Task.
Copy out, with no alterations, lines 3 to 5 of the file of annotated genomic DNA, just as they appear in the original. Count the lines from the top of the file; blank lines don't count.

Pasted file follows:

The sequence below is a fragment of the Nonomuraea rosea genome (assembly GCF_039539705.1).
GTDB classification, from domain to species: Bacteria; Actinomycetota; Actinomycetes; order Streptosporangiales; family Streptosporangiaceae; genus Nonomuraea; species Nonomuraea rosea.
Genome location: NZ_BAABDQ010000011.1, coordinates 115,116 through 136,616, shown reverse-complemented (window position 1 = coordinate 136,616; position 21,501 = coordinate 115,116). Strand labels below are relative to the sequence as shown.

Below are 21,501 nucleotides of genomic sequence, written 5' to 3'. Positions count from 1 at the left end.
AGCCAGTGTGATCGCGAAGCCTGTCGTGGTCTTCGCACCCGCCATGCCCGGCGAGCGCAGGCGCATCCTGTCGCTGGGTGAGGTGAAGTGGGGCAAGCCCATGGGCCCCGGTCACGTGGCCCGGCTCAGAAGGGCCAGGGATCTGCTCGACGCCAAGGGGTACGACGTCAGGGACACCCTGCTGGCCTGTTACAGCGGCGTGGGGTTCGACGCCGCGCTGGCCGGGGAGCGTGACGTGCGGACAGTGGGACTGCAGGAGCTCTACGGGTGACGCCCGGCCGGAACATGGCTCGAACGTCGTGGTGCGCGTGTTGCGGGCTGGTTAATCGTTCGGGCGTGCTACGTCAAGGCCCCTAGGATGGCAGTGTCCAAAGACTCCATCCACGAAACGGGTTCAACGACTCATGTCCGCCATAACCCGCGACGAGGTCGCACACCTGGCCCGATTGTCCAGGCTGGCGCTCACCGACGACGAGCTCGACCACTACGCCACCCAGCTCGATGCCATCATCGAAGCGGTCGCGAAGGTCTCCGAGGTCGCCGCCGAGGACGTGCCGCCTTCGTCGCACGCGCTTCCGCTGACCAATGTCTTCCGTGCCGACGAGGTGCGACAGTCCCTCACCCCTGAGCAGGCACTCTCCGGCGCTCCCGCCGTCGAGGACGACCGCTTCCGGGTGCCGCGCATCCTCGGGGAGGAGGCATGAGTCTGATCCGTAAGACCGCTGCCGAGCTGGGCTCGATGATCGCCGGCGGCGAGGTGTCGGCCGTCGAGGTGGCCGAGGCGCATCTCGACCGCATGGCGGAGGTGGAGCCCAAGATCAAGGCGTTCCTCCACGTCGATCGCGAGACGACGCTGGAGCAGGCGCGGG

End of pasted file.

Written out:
Genome location: NZ_BAABDQ010000011.1, coordinates 115,116 through 136,616, shown reverse-complemented (window position 1 = coordinate 136,616; position 21,501 = coordinate 115,116). Strand labels below are relative to the sequence as shown.

Below are 21,501 nucleotides of genomic sequence, written 5' to 3'. Positions count from 1 at the left end.
AGCCAGTGTGATCGCGAAGCCTGTCGTGGTCTTCGCACCCGCCATGCCCGGCGAGCGCAGGCGCATCCTGTCGCTGGGTGAGGTGAAGTGGGGCAAGCCCATGGGCCCCGGTCACGTGGCCCGGCTCAGAAGGGCCAGGGATCTGCTCGACGCCAAGGGGTACGACGTCAGGGACACCCTGCTGGCCTGTTACAGCGGCGTGGGGTTCGACGCCGCGCTGGCCGGGGAGCGTGACGTGCGGACAGTGGGACTGCAGGAGCTCTACGGGTGACGCCCGGCCGGAACATGGCTCGAACGTCGTGGTGCGCGTGTTGCGGGCTGGTTAATCGTTCGGGCGTGCTACGTCAAGGCCCCTAGGATGGCAGTGTCCAAAGACTCCATCCACGAAACGGGTTCAACGACTCATGTCCGCCATAACCCGCGACGAGGTCGCACACCTGGCCCGATTGTCCAGGCTGGCGCTCACCGACGACGAGCTCGACCACTACGCCACCCAGCTCGATGCCATCATCGAAGCGGTCGCGAAGGTCTCCGAGGTCGCCGCCGAGGACGTGCCGCCTTCGTCGCACGCGCTTCCGCTGACCAATGTCTTCCGTGCCGACGAGGTGCGACAGTCCCTCACCCCTGAGCAGGCACTCTCCGGCGCTCCCGCCGTCGAGGACGACCGCTTCCGGGTGCCGCGCATCCTCGGGGAGGAGGCATGAGTCTGATCCGTAAGACCGCTGCCGAGCTGGGCTCGATGATCGCCGGCGGCGAGGTGTCGGCCGTCGAGGTGGCCGAGGCGCATCTCGACCGCATGGCGGAGGTGGAGCCCAAGATCAAGGCGTTCCTCCACGTCGATCGCGAGACGACGCTGGAGCAGGCGCGGG